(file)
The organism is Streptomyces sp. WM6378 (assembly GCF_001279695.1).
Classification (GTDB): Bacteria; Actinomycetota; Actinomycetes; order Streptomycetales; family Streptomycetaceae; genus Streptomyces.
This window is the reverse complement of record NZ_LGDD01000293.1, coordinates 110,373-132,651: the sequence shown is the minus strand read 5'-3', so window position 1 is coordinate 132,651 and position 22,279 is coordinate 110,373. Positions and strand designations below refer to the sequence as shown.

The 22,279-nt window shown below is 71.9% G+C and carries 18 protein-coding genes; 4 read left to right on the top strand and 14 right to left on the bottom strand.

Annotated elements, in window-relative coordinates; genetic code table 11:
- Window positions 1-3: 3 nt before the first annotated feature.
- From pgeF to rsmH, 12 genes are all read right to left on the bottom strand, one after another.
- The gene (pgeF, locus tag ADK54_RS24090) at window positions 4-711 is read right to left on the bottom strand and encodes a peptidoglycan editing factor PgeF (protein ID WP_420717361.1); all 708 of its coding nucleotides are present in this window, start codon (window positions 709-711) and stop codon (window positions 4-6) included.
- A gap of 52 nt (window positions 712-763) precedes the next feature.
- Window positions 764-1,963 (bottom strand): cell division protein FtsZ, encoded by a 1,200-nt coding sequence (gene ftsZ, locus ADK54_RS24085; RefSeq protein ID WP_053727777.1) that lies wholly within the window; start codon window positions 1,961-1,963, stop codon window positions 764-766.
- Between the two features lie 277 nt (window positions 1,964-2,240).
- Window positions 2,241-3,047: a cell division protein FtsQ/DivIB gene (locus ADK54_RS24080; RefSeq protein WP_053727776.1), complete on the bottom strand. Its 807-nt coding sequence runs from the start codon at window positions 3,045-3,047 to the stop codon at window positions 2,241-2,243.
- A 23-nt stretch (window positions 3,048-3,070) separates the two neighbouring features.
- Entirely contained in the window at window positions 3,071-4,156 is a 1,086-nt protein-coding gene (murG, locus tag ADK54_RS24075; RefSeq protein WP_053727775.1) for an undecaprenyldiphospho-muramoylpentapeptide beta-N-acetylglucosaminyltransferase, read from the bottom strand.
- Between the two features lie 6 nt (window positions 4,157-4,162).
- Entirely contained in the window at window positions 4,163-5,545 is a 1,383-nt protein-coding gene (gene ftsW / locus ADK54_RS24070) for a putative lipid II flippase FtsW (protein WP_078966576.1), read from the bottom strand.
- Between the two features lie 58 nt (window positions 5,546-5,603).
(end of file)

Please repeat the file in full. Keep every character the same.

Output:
The organism is Streptomyces sp. WM6378 (assembly GCF_001279695.1).
Classification (GTDB): Bacteria; Actinomycetota; Actinomycetes; order Streptomycetales; family Streptomycetaceae; genus Streptomyces.
This window is the reverse complement of record NZ_LGDD01000293.1, coordinates 110,373-132,651: the sequence shown is the minus strand read 5'-3', so window position 1 is coordinate 132,651 and position 22,279 is coordinate 110,373. Positions and strand designations below refer to the sequence as shown.

The 22,279-nt window shown below is 71.9% G+C and carries 18 protein-coding genes; 4 read left to right on the top strand and 14 right to left on the bottom strand.

Annotated elements, in window-relative coordinates; genetic code table 11:
- Window positions 1-3: 3 nt before the first annotated feature.
- From pgeF to rsmH, 12 genes are all read right to left on the bottom strand, one after another.
- The gene (pgeF, locus tag ADK54_RS24090) at window positions 4-711 is read right to left on the bottom strand and encodes a peptidoglycan editing factor PgeF (protein ID WP_420717361.1); all 708 of its coding nucleotides are present in this window, start codon (window positions 709-711) and stop codon (window positions 4-6) included.
- A gap of 52 nt (window positions 712-763) precedes the next feature.
- Window positions 764-1,963 (bottom strand): cell division protein FtsZ, encoded by a 1,200-nt coding sequence (gene ftsZ, locus ADK54_RS24085; RefSeq protein ID WP_053727777.1) that lies wholly within the window; start codon window positions 1,961-1,963, stop codon window positions 764-766.
- Between the two features lie 277 nt (window positions 1,964-2,240).
- Window positions 2,241-3,047: a cell division protein FtsQ/DivIB gene (locus ADK54_RS24080; RefSeq protein WP_053727776.1), complete on the bottom strand. Its 807-nt coding sequence runs from the start codon at window positions 3,045-3,047 to the stop codon at window positions 2,241-2,243.
- A 23-nt stretch (window positions 3,048-3,070) separates the two neighbouring features.
- Entirely contained in the window at window positions 3,071-4,156 is a 1,086-nt protein-coding gene (murG, locus tag ADK54_RS24075; RefSeq protein WP_053727775.1) for an undecaprenyldiphospho-muramoylpentapeptide beta-N-acetylglucosaminyltransferase, read from the bottom strand.
- Between the two features lie 6 nt (window positions 4,157-4,162).
- Entirely contained in the window at window positions 4,163-5,545 is a 1,383-nt protein-coding gene (gene ftsW / locus ADK54_RS24070) for a putative lipid II flippase FtsW (protein WP_078966576.1), read from the bottom strand.
- Between the two features lie 58 nt (window positions 5,546-5,603).